At a time when Test cricketÊ¼s fortunes are at a low ebb, with the threat from the various Twenty20 tournaments around the world, it is necessary for the two most attractive sides in the world to play out close finishes and exciting sessions to help traditional fans retain their faith as well as to attract a new set which cannot look beyond a 20-over match. One-sided matches turn away even the faithful.
By Suresh Menon
Perhaps it is the tyranny of the looming deadline. Or the desire to be the first to point out a developing trend. Whatever the reason, sports writers tend to be obituarists, happiest when they can write off a player or a team at the first sign of a hiccup. Often such obituaries become self-fulfilling prophecies, which is why in the old days players were advised not to read the newspaper during a match or a series.
This Australian team has been told for a while now that they are no-hopers, that they are the worst side from their shores to have visited India and so on. Yet, for the most part they had the better of the exchanges in the first Test at Bangalore. Mohali changed all that - and the Delhi Test commencing on Wednesday will be crucial for a team being written off both at home and here. Another defeat, and the volume of I-told-you-so's will be deafening.
Yet, only a month ago, it was the Indian team which was being written off. The middle order had reached its final stages, went the argument, there was nothing left in the cupboard marked 'spin bowlers' and the new generation was not ready yet. Now the middle order looks rejuvenated, a new leggie, Amit Mishra began his career with a five-wicket haul, and the opening combination cannot put a foot wrong. Reports of Indian cricket?s death were premature, and Australia will be hoping that similar reports of their cricket are premature too. Rejuvenation is only one or two good bowling spells away.
At a time when Test cricket's fortunes are at a low ebb, with the threat from the various Twenty20 tournaments around the world, it is necessary for the two most attractive sides in the world to play out close finishes and exciting sessions to help traditional fans retain their faith as well as to attract a new set which cannot look beyond a 20-over match. One-sided matches turn away even the faithful.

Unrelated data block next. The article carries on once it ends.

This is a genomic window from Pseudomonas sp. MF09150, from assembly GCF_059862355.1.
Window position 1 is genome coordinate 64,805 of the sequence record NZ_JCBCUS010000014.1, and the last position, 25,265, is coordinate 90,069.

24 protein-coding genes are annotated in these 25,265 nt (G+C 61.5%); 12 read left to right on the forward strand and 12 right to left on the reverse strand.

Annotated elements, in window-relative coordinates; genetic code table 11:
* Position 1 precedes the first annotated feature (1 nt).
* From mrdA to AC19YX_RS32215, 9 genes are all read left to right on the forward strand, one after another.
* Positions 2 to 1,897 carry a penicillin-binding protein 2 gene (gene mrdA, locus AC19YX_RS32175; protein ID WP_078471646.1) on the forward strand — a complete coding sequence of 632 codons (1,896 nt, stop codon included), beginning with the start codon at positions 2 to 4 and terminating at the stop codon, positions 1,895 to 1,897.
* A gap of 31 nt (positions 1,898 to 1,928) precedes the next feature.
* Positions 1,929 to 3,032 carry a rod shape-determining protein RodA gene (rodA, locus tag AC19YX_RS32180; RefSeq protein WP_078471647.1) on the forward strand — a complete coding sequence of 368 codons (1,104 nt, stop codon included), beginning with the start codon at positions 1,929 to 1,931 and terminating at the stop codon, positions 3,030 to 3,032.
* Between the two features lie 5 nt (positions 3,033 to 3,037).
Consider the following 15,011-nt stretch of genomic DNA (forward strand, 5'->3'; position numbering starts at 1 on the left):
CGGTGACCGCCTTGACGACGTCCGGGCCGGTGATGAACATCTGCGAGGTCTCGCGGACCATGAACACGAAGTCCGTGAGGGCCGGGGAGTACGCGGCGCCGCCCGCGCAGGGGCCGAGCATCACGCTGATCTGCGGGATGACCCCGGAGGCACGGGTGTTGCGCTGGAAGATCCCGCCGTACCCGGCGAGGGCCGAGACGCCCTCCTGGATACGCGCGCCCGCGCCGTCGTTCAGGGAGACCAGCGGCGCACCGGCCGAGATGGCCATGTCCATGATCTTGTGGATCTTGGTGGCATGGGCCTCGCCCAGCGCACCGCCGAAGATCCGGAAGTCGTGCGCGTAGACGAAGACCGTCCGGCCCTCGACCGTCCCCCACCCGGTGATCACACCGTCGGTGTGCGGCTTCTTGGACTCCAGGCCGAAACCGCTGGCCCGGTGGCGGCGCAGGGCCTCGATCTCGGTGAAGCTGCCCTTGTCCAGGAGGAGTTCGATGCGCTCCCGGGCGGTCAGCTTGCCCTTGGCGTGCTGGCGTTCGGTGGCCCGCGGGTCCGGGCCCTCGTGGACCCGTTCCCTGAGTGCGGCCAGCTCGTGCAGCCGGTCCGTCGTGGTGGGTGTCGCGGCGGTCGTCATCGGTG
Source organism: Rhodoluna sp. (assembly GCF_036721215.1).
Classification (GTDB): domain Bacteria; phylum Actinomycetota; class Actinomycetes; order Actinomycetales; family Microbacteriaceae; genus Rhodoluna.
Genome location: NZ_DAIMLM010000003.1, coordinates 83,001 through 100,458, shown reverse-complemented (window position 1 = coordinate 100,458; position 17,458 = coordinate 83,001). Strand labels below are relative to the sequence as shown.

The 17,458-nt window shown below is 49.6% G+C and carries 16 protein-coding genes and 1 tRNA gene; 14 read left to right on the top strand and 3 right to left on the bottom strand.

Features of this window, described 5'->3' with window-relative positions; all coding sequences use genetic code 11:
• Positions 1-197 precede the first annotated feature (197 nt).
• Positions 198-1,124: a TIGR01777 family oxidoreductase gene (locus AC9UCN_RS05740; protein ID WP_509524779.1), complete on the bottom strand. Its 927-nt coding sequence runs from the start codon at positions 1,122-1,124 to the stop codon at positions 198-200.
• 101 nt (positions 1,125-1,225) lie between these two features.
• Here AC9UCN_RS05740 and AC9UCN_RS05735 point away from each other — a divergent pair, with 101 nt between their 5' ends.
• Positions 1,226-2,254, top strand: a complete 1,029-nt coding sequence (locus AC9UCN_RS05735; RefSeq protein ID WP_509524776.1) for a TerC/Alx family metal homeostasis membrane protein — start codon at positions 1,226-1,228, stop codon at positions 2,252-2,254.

Three decades ago, when a gentleman called Kerry Packer was threatening to tear the fabric of the traditional game, these same teams played out a five-Test series in Australia, which ended 3-2 and helped restore the primacy of Test cricket. Bobby Simpson was recalled from retirement to lead Australia, while Bishan Bedi led India, charming as much with his left arm spin as with his colourful patkas. India fought back after narrowly losing the first two Tests.
The current series, unfortunately, has been too much about failing individuals and not enough about the big picture. You don't need great players to play great cricket; perhaps the rival captains should have a chat before the third Test and work out how they can make their sport more attractive, where victory and defeat are merely by-products of five days of intense, hard-fought but appealing cricket. Test cricket is on trial, and if it fails to excite the public even in India, the spiritual home of the game, then the trial can go only one way.
The aim should be to bring the interest back to the traditional game - and this applies to all Test match series now - and demonstrate how 30 sessions in the field can be more rewarding than an evening out between an early dinner and a late bedtime.
If Australia climb back from the depths of despair - this is what champion teams do - then that would be a step.